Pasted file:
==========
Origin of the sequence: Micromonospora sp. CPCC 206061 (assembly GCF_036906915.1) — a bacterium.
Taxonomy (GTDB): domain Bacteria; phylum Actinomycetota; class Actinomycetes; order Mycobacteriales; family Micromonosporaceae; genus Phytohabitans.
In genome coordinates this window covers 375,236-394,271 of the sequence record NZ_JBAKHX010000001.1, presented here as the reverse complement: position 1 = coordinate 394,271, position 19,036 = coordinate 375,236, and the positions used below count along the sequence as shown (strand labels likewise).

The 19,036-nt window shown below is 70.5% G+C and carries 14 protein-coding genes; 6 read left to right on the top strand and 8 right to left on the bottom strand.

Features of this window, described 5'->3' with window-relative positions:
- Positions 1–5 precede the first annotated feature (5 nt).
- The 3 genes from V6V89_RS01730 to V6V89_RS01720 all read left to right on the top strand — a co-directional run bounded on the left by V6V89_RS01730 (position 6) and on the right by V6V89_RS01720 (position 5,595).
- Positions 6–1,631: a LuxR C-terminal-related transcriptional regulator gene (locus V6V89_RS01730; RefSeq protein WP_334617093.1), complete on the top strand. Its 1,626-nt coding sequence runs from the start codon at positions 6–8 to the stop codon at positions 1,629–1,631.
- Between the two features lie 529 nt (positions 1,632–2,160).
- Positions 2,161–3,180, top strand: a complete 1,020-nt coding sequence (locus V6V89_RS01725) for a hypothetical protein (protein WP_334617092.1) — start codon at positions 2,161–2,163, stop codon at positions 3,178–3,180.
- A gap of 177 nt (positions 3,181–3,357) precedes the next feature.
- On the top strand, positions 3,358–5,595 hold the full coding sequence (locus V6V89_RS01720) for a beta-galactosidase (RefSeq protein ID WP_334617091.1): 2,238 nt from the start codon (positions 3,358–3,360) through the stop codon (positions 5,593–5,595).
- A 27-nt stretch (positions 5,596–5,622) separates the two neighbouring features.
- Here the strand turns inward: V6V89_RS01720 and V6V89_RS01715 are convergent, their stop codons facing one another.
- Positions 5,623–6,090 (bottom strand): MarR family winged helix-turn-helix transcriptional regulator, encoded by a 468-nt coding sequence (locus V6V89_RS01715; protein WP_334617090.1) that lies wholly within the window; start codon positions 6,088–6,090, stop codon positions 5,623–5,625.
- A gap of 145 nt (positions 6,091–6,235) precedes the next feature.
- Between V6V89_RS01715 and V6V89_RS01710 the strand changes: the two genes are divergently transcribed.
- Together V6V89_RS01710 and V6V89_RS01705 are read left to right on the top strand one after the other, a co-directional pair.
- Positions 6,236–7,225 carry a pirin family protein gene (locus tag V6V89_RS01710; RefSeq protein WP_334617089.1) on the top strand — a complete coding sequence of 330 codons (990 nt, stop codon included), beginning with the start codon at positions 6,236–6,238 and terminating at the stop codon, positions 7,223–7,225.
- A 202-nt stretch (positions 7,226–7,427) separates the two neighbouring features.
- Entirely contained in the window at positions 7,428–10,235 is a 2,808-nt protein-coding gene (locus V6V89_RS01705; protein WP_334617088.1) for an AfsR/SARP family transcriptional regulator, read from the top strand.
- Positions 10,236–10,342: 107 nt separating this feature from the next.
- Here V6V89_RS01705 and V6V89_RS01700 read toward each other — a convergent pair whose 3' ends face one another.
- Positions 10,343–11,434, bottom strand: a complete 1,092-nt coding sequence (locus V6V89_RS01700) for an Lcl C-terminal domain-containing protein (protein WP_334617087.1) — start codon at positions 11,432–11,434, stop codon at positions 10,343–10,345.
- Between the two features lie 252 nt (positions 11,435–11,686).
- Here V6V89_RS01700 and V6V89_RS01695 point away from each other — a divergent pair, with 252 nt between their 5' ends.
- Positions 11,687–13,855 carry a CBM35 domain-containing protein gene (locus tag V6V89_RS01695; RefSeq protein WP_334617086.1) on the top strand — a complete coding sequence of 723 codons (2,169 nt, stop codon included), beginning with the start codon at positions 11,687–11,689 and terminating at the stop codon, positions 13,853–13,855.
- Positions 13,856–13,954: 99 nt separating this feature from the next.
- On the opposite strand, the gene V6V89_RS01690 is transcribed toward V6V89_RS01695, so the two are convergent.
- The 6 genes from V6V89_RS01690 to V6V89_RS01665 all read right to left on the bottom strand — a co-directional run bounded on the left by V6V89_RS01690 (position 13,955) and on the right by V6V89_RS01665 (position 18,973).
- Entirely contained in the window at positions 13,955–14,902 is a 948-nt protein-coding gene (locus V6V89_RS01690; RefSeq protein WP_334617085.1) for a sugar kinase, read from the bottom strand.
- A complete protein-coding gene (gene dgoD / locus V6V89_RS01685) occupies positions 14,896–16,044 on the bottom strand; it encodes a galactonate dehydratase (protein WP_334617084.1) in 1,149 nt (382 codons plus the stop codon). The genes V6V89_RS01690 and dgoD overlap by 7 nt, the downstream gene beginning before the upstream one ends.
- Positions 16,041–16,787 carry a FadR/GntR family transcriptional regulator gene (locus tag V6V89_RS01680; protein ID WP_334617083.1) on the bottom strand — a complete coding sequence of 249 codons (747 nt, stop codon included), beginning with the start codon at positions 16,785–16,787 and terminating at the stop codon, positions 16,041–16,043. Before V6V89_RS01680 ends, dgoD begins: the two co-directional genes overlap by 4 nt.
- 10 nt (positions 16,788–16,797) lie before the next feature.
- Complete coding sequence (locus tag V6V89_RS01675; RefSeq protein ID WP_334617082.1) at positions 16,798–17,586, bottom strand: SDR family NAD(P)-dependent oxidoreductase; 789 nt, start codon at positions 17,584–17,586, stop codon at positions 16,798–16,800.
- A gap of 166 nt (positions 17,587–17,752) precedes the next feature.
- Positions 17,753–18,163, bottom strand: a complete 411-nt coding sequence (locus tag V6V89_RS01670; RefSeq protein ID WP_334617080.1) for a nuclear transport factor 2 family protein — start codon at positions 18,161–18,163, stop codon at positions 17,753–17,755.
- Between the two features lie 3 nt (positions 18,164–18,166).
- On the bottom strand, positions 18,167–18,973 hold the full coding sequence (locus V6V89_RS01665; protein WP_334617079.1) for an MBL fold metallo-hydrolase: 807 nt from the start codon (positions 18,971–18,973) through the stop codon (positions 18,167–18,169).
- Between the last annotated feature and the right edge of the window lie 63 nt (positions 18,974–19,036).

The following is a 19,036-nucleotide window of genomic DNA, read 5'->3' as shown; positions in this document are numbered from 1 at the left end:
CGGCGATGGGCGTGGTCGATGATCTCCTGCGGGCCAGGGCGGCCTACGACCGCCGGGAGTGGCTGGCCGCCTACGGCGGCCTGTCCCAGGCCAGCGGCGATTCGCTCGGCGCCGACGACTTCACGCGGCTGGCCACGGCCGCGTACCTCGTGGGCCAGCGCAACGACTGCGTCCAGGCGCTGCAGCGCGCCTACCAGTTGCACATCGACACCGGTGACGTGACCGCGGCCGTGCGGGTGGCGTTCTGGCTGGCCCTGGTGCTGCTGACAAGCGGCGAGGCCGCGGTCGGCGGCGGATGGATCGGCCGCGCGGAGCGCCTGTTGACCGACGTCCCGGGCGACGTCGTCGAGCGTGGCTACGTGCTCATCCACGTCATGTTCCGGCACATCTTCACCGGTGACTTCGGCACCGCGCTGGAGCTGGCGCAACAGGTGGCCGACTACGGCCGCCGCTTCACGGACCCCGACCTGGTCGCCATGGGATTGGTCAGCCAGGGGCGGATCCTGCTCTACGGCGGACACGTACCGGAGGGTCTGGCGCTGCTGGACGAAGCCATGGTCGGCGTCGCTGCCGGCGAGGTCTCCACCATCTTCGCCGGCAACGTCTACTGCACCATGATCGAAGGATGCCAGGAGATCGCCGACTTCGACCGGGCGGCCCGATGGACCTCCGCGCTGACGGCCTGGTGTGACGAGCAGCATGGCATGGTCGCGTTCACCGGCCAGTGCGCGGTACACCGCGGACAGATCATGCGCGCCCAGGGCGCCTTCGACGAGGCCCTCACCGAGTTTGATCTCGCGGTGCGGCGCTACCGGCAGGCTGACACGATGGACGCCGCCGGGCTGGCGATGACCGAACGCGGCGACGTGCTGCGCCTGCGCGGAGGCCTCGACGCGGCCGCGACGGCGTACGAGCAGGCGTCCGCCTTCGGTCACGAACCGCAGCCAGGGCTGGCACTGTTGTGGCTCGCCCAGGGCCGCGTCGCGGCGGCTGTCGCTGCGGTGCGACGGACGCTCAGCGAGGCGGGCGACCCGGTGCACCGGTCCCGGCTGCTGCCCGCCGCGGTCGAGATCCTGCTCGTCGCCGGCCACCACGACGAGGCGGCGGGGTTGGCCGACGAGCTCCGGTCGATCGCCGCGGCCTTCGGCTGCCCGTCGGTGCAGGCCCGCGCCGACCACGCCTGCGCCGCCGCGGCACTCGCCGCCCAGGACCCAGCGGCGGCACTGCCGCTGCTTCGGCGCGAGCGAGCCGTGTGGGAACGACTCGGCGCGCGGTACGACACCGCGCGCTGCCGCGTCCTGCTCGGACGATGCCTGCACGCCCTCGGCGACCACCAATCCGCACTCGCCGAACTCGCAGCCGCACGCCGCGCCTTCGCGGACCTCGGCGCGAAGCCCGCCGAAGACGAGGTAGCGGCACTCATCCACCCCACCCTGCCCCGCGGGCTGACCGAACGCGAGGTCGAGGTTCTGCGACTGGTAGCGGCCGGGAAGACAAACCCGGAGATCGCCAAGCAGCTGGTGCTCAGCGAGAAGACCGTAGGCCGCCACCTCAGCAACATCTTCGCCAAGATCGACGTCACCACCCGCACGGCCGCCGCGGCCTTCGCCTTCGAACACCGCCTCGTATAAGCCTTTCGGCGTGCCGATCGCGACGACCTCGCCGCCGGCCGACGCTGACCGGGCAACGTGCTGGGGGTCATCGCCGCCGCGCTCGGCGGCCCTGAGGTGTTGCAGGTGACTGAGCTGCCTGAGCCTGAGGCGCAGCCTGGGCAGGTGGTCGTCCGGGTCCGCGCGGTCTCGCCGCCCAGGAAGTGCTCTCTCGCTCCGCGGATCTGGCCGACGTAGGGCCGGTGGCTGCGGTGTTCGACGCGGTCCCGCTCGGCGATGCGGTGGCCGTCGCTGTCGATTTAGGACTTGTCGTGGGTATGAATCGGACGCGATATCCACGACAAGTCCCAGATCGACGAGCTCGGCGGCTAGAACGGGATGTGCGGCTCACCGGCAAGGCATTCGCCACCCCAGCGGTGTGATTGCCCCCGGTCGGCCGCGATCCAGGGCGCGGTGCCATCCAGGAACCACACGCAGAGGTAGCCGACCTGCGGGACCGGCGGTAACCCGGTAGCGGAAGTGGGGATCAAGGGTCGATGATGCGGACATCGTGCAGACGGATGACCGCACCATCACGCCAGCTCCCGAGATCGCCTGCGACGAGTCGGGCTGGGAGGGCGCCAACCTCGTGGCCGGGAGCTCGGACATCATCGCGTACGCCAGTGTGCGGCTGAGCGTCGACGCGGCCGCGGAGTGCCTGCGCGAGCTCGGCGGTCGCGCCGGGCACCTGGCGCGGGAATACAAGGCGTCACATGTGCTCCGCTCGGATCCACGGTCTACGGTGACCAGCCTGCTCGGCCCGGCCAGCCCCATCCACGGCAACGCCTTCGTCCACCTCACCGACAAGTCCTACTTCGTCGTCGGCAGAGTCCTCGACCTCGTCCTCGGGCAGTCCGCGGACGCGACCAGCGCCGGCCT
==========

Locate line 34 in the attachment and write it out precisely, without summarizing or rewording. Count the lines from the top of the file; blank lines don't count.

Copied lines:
- 10 nt (positions 16,788–16,797) lie before the next feature.